November 27, 2010

Within 3 Days, AP’s Reported Unemployment Estimates Significantly Worsen

Filed under: Business Moves,Economy,Taxes & Government — Tom @ 8:26 pm

In separate reports for the Associated Press during the past week, Christopher Rugaber and Jeannine Aversa, economics writers for the wire service, each dealt with estimates for next year’s average unemployment rate. They came back with significantly different predictions for 2011 without recognizing how widely those estimates varied.

On Tuesday, Rugaber dealt with the Federal Reserve’s latest economic growth projections, in the process telling readers that the Fed expects that the unemployment rate “will be 8.9 percent to 9.1 percent in 2011.”

On Friday, Aversa looked at three alternative proposals for handling next year’s federal income tax rates, which will increase substantially for everyone unless Congress acts. The projected unemployment rates for next year under the three proposals are all either 9.9% or 10.0%.

So the Fed thinks that unemployment will come down next year, while Aversa’s consulted experts think it will go up slightly regardless of what Congress does or doesn’t do about taxes. The one-point difference between the two sets of estimates represents about 1.5 million workers. That’s not a small number. Did things suddenly get worse while the turkeys were cooking on Thursday?

Maybe, maybe not. But it is clear from Rugaber’s report that the Fed’s unemployment outlook has turned more grim in the past five months:

Federal Reserve officials have become more pessimistic in their economic outlook through next year and have lowered their forecast for growth.

The economy will grow only 2.4 percent to 2.5 percent this year, Fed officials said Tuesday in an updated forecast. That’s down sharply from a previous projection of 3 percent to 3.5 percent. Next year, the economy will expand by 3 percent to 3.6 percent, the Fed said, also much lower than its June forecast.

Fed officials project that unemployment won’t change much this year, averaging between 9.5 percent and 9.7 percent. The current unemployment rate is 9.6 percent. Progress in reducing unemployment has been “disappointingly slow,” the central bank said, according to the minutes of its Nov. 2-3 meeting.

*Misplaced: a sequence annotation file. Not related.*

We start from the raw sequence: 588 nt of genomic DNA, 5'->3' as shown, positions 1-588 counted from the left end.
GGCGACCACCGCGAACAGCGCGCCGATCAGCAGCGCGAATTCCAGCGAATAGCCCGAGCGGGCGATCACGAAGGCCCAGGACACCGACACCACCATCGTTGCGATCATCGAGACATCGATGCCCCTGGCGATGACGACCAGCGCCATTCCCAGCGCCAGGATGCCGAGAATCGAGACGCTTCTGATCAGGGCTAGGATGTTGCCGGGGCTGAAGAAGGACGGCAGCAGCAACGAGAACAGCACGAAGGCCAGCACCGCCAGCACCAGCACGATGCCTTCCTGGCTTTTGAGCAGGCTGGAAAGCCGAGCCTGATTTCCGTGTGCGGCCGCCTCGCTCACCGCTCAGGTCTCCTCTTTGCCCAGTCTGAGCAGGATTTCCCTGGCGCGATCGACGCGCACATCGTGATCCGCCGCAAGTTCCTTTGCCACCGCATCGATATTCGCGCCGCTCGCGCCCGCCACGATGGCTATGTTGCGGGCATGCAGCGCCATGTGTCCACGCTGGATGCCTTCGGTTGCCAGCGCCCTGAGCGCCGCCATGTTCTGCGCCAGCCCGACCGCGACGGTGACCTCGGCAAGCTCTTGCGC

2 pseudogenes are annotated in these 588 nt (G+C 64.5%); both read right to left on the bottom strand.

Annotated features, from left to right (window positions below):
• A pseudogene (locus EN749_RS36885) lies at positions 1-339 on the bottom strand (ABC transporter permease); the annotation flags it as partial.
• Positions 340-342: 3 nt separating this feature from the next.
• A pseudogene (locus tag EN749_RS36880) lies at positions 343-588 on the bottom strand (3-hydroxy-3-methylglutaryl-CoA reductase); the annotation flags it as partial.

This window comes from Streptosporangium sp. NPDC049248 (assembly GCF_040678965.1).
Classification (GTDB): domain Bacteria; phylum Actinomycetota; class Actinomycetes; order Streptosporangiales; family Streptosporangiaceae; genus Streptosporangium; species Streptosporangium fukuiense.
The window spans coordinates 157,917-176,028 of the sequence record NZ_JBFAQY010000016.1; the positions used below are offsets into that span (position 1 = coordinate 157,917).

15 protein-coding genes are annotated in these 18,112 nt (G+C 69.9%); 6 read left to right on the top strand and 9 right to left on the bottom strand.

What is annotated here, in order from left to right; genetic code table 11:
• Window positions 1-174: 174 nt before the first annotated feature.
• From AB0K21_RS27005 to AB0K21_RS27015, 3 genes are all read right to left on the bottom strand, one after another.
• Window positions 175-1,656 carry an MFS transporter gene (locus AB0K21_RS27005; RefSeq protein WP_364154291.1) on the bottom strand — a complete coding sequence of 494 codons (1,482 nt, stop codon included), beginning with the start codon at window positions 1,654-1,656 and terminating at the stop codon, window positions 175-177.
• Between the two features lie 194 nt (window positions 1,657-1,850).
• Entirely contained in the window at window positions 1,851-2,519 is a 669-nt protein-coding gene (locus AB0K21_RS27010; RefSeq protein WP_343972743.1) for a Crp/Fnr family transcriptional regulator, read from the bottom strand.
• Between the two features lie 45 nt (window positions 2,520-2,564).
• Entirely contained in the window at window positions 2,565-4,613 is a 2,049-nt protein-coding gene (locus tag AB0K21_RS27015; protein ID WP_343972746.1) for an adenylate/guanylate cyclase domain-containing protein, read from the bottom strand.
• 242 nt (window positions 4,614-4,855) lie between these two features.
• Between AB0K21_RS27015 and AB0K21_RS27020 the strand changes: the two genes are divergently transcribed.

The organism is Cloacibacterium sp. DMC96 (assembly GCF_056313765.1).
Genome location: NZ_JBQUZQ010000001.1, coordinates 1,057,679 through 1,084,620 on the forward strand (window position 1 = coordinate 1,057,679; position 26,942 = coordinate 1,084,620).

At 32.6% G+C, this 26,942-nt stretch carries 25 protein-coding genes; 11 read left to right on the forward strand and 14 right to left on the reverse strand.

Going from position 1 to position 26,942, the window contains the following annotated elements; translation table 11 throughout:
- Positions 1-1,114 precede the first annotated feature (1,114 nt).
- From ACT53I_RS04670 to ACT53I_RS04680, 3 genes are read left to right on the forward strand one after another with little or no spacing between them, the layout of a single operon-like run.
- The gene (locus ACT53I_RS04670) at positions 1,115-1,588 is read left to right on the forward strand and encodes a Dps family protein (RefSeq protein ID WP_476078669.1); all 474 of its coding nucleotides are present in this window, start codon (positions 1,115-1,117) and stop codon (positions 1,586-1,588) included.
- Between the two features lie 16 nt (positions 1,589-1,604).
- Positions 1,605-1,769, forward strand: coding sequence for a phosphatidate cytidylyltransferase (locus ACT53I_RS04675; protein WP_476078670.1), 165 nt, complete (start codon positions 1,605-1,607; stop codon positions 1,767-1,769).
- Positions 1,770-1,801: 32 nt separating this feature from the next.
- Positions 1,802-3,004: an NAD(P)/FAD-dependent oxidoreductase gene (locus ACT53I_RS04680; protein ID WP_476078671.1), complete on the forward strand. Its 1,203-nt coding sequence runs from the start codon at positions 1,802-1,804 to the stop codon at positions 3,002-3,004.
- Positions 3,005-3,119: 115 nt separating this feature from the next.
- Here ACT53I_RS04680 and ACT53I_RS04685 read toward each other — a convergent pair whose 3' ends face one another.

… The jobless rate will be 8.9 percent to 9.1 percent in 2011, Fed officials predict. That’s much worse than June’s projection of 8.3 percent to 8.7 percent.

By 2012, when President Barack Obama faces the electorate, unemployment will be 7.7 percent to 8.2 percent, up from the previous forecast of 7.1 percent to 7.5 percent.

Gosh, this bad news about the continually decaying projected employment situation has sure been quiet. I won’t even bother asking if it made the Big Three networks’ evening newscasts.

But Ben Bernanke & Co.’s estimates are optimistic compared to those Aversa relayed in the midst of presenting three possible scenarios for dealing with next year’s scheduled tax increases:

OPTION ONE: Let the tax rates for the highest earners rise back to what they were before 2001, when the first round of Bush tax cuts was passed. But extend them permanently for everyone else. This is what Obama favors.

Moody’s Analytics says that under this scenario, the economy would grow 2.6 percent in 2011. That’s better than the scant 0.9 percent growth envisioned if everyone’s tax cuts expired.

Economists note that low- and middle-income people tend to spend more of their take-home pay than the highest-earners do. That’s especially true in a tough economy.

Still, unemployment would average 10 percent next year, up from the 9.7 percent estimated for this year. The jobless rate would tick up as growth weakened slightly next year.

… OPTION TWO: Extend the tax cuts for one or two years for the highest earners and permanently for everyone else.

Moody’s Analytics estimates this scenario would help the economy more than the first approach. The economy would grow 2.95 percent next year – a 0.4 percentage point improvement over Option One.

Unemployment would average 9.9 percent next year.

OPTION THREE: Make the tax cuts permanent for everyone. This is the plan Republicans favor.

By Moody’s calculations, the impact on unemployment, growth and the deficit in 2011 would be the same as in Option Two.

Aversa’s report is deeply marred by the pervasive assumption that consumer spending is what drives economic growth. Only in her final paragraphs does she get to economist Allen Sinai, who tells us that, in the AP reporter’s words, “letting the tax cuts for high-income Americans expire could reduce the flow of money into private equity firms, venture capital and other investments that ‘grease the wheels of entrepreneurship in the U.S. economy.’”

But the bigger story in Aversa’s report is that the tax analysts she consulted all believe that the unemployment rate is going up next year, no matter what. Maybe she should let Chris Rugaber, and more importantly Ben Bernanke, know.

Cross-posted at

IBD on ‘Stem-Cell Fraud’ Mostly Gets It

Filed under: Life-Based News,MSM Biz/Other Bias,Taxes & Government — Tom @ 8:05 am